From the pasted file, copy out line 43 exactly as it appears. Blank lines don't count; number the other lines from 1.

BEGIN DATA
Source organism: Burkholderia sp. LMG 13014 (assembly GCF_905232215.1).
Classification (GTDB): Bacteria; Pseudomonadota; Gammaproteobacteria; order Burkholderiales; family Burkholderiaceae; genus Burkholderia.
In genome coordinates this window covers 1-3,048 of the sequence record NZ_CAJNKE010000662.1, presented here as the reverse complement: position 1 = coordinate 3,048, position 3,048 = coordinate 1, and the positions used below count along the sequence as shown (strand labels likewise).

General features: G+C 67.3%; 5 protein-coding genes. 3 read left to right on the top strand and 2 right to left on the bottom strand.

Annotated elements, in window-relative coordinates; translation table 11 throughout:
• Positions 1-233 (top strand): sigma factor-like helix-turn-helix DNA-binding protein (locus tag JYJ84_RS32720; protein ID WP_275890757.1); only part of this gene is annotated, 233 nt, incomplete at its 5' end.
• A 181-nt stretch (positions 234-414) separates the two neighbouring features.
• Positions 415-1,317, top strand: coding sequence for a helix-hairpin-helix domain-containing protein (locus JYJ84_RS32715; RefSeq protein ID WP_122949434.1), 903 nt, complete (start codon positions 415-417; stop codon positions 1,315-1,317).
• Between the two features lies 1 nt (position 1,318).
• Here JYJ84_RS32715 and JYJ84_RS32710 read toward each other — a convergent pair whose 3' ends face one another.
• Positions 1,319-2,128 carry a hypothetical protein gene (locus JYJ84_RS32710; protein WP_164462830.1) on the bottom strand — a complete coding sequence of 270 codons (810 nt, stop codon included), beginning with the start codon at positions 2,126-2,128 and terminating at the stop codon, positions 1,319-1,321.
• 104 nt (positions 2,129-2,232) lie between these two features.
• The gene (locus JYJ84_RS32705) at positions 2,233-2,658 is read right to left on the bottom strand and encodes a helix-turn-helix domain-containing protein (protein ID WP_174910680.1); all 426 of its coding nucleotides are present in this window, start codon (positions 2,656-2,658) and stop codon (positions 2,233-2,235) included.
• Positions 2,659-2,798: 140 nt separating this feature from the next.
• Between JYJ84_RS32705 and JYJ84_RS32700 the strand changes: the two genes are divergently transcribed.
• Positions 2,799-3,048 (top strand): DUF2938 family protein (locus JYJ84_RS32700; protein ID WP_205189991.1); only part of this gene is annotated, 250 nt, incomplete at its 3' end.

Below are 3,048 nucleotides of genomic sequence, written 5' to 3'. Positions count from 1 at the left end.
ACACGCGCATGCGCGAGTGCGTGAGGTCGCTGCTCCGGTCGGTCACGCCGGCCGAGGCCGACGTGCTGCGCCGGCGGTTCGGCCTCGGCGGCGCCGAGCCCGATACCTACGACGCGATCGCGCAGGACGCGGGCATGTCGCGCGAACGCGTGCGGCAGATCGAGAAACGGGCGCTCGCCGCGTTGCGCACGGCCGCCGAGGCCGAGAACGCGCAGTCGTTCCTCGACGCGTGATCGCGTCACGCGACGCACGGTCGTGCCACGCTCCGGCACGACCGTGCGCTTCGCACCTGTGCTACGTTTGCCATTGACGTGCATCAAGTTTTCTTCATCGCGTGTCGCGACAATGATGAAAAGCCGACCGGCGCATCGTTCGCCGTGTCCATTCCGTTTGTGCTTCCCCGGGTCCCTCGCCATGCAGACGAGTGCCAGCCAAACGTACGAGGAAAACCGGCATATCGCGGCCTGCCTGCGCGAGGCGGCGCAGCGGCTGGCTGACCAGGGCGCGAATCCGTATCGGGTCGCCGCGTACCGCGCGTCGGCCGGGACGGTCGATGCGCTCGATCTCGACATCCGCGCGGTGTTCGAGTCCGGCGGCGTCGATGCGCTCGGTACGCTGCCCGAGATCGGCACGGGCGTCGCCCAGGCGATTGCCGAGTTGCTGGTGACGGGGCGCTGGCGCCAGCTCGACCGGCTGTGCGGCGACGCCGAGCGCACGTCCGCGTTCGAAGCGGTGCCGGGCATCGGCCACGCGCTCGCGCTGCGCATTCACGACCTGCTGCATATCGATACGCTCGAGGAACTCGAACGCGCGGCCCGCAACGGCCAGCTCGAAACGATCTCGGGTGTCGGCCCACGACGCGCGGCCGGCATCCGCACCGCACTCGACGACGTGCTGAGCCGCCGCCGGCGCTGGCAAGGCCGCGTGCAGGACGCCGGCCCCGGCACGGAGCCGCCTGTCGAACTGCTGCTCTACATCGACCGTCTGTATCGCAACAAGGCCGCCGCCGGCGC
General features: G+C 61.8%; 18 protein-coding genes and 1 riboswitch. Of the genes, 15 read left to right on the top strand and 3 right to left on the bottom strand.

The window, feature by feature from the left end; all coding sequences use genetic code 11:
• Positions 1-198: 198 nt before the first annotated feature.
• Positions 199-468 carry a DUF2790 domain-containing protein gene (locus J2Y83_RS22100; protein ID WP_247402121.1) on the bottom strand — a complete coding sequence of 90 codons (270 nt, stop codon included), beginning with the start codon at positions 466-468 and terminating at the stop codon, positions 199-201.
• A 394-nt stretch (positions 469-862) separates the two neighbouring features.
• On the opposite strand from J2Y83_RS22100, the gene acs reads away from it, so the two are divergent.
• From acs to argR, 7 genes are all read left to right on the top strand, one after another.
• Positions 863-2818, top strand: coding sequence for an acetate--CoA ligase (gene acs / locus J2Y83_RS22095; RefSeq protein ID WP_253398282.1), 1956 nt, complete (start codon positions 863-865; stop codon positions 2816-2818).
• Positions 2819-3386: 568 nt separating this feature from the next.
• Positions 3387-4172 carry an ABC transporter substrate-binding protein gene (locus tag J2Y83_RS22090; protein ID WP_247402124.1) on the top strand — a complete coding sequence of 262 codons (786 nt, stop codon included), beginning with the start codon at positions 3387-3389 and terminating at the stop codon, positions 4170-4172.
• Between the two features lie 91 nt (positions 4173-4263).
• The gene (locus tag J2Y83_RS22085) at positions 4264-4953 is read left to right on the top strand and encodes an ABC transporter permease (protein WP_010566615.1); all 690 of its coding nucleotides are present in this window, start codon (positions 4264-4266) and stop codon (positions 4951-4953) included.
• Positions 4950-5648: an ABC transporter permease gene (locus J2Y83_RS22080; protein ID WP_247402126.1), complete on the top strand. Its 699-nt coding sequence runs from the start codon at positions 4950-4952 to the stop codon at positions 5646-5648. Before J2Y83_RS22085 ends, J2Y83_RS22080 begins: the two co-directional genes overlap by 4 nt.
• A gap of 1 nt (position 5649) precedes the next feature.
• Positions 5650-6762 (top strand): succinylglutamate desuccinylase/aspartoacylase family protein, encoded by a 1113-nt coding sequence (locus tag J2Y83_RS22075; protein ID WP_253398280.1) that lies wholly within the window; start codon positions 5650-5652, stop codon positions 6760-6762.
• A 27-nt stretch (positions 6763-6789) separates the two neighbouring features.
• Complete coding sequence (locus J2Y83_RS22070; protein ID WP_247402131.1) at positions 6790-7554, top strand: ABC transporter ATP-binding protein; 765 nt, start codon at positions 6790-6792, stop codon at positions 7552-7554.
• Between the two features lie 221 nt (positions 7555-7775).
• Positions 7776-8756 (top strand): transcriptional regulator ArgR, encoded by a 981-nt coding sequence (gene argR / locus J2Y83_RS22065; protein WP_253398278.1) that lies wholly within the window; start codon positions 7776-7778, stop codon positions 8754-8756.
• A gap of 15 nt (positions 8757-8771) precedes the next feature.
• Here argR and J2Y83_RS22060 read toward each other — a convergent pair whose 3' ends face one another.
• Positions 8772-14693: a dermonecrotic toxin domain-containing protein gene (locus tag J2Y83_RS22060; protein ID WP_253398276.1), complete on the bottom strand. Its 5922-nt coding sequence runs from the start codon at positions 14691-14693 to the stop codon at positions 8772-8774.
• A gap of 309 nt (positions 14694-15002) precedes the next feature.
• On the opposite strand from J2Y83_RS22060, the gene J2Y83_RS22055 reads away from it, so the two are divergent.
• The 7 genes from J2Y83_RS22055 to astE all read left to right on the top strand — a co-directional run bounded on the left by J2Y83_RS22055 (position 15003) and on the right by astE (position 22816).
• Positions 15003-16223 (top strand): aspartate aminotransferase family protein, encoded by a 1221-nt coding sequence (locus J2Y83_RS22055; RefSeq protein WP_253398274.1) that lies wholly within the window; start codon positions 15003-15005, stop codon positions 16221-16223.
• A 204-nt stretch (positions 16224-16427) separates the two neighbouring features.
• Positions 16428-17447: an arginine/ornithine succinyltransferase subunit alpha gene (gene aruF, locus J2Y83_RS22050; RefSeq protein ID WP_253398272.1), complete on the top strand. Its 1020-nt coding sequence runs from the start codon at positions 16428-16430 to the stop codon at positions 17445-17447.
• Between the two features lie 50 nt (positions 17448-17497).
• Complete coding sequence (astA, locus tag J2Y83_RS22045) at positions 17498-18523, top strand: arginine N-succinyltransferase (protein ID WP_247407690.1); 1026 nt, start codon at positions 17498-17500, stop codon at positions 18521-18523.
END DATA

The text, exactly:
• The 7 genes from J2Y83_RS22055 to astE all read left to right on the top strand — a co-directional run bounded on the left by J2Y83_RS22055 (position 15003) and on the right by astE (position 22816).